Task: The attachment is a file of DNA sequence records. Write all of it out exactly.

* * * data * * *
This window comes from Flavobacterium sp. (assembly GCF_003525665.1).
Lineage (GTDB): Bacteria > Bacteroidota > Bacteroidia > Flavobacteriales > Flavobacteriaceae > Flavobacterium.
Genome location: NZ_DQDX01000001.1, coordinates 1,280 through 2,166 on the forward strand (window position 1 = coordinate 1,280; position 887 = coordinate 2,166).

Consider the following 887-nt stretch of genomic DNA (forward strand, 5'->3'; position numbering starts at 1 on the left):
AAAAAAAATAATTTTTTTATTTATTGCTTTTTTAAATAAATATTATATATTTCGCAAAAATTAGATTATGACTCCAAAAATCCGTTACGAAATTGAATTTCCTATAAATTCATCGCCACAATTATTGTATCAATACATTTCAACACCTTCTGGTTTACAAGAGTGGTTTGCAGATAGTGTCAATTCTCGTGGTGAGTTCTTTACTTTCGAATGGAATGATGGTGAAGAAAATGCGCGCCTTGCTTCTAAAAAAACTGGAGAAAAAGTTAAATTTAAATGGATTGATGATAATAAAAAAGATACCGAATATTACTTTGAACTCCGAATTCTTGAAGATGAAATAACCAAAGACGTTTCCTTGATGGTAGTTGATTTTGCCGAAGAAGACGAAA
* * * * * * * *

This window comes from Flavobacterium sp. (assembly GCF_003525665.1).
Lineage (GTDB): Bacteria > Bacteroidota > Bacteroidia > Flavobacteriales > Flavobacteriaceae > Flavobacterium.
Genome location: NZ_DQDX01000001.1, coordinates 1,280 through 2,166 on the forward strand (window position 1 = coordinate 1,280; position 887 = coordinate 2,166).

Consider the following 887-nt stretch of genomic DNA (forward strand, 5'->3'; position numbering starts at 1 on the left):
AAAAAAAATAATTTTTTTATTTATTGCTTTTTTAAATAAATATTATATATTTCGCAAAAATTAGATTATGACTCCAAAAATCCGTTACGAAATTGAATTTCCTATAAATTCATCGCCACAATTATTGTATCAATACATTTCAACACCTTCTGGTTTACAAGAGTGGTTTGCAGATAGTGTCAATTCTCGTGGTGAGTTCTTTACTTTCGAATGGAATGATGGTGAAGAAAATGCGCGCCTTGCTTCTAAAAAAACTGGAGAAAAAGTTAAATTTAAATGGATTGATGATAATAAAAAAGATACCGAATATTACTTTGAACTCCGAATTCTTGAAGATGAAATAACCAAAGACGTTTCCTTGATGGTAGTTGATTTTGCCGAAGAAGACGAAA